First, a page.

• Ceanothus integerrimus var. macrothyrsus.[10] Leaf blades oblong or ovate. Leaf bases are three ribbed at the base. Leaf surfaces are pubescent on both the surface and undersides. Flowers are white.
  • Ceanothus integerrimus var. puberulus.[11] Leaf blades elliptical or lanceolate and oblong to obovate in shape. Leaf base is three ribbed from the leaf base. Leaves are also pubescent on both sides. Flowers white.

Ceanothus integerrimus hybridizes with Ceanothus tomentosus (Lemmon's ceanothus) and Ceanothus cordulatus (mountain whitethorn).


Flowering Ceanothus integerrimus, in Yosemite National Park

C. integerrimus is an important part of forest regeneration after wildfires by providing nitrogen.[12] It does this by creating nitrogen rich patches in the soil. The nitrogen source is created by its root association with nitrogen fixing bacteria.[2]

Deer and specifically mule deer feed on C. integerrimus. Porcupines and quail have also been observed eating the stems and seeds.[13] Nutritionally leaves are a good source of protein and stems and leaves also contain high levels of calcium. However, nutritional quality of leaves is seasonal and appears to be best from fall to early spring.[5]


Indigenous peoples of California use the branches to treat women after childbirth.[14] The Miwok Indians of Northern California also use the branches of this plant in weaving complex baskets.[5] The Concow tribe call the tree hē′-bē (Konkow language).[15]


  1. ^ "The Plant List: A Working List of All Plant Species". Retrieved 14 December 2014. 
  2. ^ a b [Oakley]
  3. ^ a b c d e f [Jepson]
  4. ^ [Gibbens]
  5. ^ a b c d e f g [Howard]
  6. ^ [Munz]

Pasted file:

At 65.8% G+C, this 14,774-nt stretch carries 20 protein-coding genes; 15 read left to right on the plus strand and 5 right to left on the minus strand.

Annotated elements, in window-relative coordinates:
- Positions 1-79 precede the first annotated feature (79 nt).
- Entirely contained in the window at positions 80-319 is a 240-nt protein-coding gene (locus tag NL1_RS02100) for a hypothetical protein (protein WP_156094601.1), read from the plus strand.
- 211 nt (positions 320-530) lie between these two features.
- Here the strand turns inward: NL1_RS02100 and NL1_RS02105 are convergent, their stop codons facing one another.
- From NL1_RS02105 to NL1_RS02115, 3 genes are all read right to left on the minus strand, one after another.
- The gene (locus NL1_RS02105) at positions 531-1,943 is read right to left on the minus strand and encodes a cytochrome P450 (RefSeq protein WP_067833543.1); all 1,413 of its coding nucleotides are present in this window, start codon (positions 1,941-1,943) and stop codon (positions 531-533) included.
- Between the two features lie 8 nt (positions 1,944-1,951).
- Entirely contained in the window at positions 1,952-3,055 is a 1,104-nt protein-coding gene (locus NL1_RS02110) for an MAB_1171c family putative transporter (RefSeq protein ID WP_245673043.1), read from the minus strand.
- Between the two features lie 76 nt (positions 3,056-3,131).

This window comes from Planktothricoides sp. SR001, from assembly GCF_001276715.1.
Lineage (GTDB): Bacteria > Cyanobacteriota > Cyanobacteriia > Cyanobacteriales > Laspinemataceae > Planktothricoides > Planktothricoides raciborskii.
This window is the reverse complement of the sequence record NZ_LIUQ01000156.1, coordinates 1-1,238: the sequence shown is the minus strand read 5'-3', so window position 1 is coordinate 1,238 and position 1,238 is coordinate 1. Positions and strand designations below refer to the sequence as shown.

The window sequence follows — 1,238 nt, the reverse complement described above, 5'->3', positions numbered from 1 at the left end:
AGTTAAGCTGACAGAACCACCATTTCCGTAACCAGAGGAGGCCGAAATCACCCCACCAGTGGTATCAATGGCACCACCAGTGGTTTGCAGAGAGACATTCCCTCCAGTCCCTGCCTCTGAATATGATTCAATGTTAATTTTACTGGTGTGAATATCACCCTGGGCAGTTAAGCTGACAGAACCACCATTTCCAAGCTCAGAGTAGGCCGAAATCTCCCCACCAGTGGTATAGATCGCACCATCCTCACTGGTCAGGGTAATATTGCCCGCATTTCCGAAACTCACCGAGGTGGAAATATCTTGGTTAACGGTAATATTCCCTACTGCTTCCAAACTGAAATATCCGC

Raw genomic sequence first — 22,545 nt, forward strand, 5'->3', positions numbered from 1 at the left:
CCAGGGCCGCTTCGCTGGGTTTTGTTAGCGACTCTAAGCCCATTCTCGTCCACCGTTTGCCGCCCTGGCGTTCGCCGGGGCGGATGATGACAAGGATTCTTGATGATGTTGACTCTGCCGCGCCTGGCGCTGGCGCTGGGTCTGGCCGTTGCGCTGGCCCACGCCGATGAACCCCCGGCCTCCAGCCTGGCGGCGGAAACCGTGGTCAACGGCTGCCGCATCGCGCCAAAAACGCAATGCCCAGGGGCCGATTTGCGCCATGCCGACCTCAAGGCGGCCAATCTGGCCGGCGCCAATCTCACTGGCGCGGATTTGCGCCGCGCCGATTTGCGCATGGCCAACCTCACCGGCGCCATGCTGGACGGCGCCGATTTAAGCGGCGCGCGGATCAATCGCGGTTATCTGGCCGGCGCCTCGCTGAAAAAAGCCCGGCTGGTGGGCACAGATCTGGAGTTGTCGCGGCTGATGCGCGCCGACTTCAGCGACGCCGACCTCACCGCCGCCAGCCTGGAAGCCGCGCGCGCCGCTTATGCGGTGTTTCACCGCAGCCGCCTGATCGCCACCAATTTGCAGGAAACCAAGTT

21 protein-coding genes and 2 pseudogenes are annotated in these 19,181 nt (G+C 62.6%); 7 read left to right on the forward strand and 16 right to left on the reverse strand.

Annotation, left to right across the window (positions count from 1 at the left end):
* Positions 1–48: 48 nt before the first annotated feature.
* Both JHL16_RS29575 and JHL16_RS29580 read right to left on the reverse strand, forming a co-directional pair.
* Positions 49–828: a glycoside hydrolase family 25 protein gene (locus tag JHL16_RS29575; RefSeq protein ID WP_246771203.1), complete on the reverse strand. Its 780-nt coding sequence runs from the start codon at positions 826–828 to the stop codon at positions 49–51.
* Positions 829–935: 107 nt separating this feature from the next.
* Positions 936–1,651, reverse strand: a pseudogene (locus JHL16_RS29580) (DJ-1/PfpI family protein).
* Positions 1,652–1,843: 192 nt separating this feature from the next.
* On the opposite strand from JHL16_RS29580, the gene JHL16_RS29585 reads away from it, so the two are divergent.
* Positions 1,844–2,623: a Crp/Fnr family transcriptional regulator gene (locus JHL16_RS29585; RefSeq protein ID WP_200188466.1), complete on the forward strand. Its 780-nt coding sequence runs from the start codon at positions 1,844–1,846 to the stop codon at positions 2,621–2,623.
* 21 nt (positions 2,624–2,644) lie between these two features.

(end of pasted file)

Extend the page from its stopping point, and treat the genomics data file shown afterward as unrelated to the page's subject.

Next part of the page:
7. ^ a b c d [Griffin]
  8. ^ [Raven]
  9. ^ (Kellogg) Benson
  10. ^ (Torrey) Benson
  11. ^ (Greene) Abrams
  12. ^ [Debano]
  13. ^ [Russell]
  14. ^ [Moerman]
  15. ^ Chesnut, Victor King (1902). Plants used by the Indians of Mendocino County, California. Government Printing Office. p. 404. Retrieved 24 August 2012. 


  1. Debano, L. F. & Conrad, C. E. (1978). The Effect of Fire on Nutrients in the Chaparral Ecosystem. Ecology 59 (3): 489-497.
  2. Gibbens, R. R. P. & Schultz, A. M. (1963). Brush manipulation on a deer winter range. California Fish and Game 49 (2): 95-118. [5976].
  3. Griffin, James R. (1982). Pine seedlings, native ground cover, and Lolium multiflorum on Marble-Cone burn, Santa Lucia Range, CA. Madrono 29 (3): 177-188.
  4. Jepson Flora Treatment: Ceanothus integerrimus
  5. Howard, Janet L. (1997). System Ceanothus integerrimus In: Fire Effects Information [Online]. U.S. Department of Agriculture, Forest Service, Rocky Mountain Research Station, Fire Sciences Laboratory. [1].
  6. Munz, P. A. & Keck, D. D. (1959). A California Flora with Supplement p. 973. University of California Press, Berkeley, Los Angeles.
  7. Moerman, D. Native American Ethnobotany. Timber Press, Oregon: 1988.
  8. Oakley B. B., North, M. P., & Franklin, J. F. (2003). The effects of fire on soil nitrogen associated with patches of the actinorhizal shrub Ceanothus cordulatus. Plant and Soil 254: 35-46.
  9. Oswald, V. H. & Ahart, L. (1994). Manual of the Vascular Plants of Butte County, California p. 192. Native Plant Society, Sacramento.
  10. Raven, P. H. & Axelrod, D. I. (1977). Origin and relationships of the California Flora. University of California Publications in Botany 72. Sacramento: University of California Press.
  11. Russell, C. P. (1932). Seasonal Migration of Mule Deer. Ecological Monographs 2:1 pp. 1–46.